Google privacy policy changes and how to protect your online privacy

Google’s new privacy changes take effect March 1 and if you haven’t read them yet you should.  You can find them online here.  Here is a little summary of what these policy changes mean for Google services users.

Google states:

  • If you’re signed in, we may combine information you’ve provided from one service with information from other services.  (Sort of like how Facebook is now working with services like Yahoo to automatically post content to your timeline sharing what you have read).
  • We can make search better – but that means storing your private information and pulling from it for everything from calendars to search topics (have you noticed the Google auto find feature where you start to type a word or phrase and it finishes it for you for example)
  • We don’t sell your personal information, nor do we share it externally without your permission except in very limited circumstances like a valid court order.

Here is their simple explanation video . . .

I highly recommend reading their privacy policy in full which explains exactly what happens with communications, services, searches, user information and cookies.

If this concerns you there are some steps that you can take to protect your online privacy.  The EFF (Electronic Frontier Foundation) offers these six steps for protecting your online privacy, and they are very good pieces of advice.  They also demonstrate how to take these steps.  These steps include:

  • Don’t include personal information in your search terms.  Have you “Googled” yourself?  That’s one way to create a “roadmap” right back to you.
  • Don’t use your ISP’s search engine.
  • Avoid logging in and using your search engine (whether it is Yahoo, Bing or Google)
  • Block cookies (and they will tell you how)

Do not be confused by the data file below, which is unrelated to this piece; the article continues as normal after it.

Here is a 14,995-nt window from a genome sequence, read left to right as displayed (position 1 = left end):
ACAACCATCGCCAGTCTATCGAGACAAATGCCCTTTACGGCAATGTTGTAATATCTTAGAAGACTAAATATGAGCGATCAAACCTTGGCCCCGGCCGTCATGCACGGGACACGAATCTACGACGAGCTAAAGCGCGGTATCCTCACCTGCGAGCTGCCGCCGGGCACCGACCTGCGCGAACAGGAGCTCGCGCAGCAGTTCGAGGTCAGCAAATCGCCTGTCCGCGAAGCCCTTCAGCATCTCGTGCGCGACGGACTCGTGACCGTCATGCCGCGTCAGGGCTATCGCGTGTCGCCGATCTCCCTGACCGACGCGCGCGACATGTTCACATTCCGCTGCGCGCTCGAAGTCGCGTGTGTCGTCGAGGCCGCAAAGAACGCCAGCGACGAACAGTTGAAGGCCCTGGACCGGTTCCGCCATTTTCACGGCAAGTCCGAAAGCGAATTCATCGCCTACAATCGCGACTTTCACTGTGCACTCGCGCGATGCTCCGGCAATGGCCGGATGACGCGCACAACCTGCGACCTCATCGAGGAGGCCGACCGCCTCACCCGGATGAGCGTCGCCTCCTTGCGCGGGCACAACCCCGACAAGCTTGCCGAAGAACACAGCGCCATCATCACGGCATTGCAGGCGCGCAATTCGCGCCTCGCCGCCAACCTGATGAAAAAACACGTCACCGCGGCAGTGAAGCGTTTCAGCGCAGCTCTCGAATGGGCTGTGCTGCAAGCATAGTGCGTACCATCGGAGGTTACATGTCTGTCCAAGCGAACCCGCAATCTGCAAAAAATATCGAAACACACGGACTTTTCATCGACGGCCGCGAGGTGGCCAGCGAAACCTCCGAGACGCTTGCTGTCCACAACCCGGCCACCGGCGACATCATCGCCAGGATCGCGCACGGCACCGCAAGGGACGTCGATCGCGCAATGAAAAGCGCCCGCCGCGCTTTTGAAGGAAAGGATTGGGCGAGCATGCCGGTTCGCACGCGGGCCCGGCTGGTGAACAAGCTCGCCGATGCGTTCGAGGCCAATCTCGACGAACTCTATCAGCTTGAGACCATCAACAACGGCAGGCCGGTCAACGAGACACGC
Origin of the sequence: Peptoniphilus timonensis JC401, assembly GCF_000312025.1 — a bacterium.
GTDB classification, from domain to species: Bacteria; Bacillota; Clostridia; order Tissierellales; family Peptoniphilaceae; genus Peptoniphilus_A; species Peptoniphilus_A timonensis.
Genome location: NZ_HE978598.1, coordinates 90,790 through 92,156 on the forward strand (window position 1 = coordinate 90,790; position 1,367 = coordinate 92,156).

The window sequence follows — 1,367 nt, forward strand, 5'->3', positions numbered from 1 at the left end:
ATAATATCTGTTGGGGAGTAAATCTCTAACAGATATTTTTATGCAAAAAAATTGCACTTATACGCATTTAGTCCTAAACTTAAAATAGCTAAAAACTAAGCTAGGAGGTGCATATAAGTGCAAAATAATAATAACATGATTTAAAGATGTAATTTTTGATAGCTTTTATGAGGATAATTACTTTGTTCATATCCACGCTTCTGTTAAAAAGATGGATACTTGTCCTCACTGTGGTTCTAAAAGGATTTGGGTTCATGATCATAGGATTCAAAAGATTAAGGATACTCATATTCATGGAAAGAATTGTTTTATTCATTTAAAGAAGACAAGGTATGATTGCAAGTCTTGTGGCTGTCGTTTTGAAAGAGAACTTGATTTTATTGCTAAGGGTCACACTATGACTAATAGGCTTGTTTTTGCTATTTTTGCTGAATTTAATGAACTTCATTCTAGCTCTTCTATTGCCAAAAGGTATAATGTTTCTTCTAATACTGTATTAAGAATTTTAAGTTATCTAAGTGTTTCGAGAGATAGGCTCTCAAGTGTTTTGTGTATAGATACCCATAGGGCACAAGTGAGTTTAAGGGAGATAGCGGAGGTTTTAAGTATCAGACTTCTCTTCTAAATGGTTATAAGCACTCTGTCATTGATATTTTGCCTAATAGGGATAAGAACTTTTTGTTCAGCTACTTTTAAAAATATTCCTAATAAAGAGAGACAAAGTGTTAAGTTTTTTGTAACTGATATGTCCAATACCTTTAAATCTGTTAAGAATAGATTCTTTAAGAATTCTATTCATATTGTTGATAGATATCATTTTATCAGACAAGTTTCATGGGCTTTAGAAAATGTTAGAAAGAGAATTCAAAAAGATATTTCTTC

• Vary your IP address (which is a lot simpler than it sounds)
  • And using anonymizing software.
What steps can you take right now to protect your online privacy as the new privacy policies take affect?
1)  Don’t log in to use the tools from Google.  You can always log in later to get to the other tools you want like docs, mail, calendar and blogger.
2) Next you can . . .
Sign into your Google account.
Select “remove all web history”
At the prompt select “OK”
This pauses your Google Web History. However, it does not stop Google from collecting your web history information  and using it for internal purposes or providing it to law enforcement officials.

Why is this important?
Your online privacy is important.  The majority of identity theft personas are created using bits and pieces of a real person’s information.  Also, your online actions should be, your actions, not the ads or actions that some one else wants to steer you towards.
Last but not least,  consider this . . . I write articles. Sometimes that means doing research on some pretty questionable topics like “Spice” or Bottle Bombs.”  These are not so I can indulge in these activities, but  to share with other parents this information.  How does the search engine know this?  How do law enforcement know this?
Why not take a few minutes to take those steps that can protect your online privacy as much as you can?  What have you got to lose?


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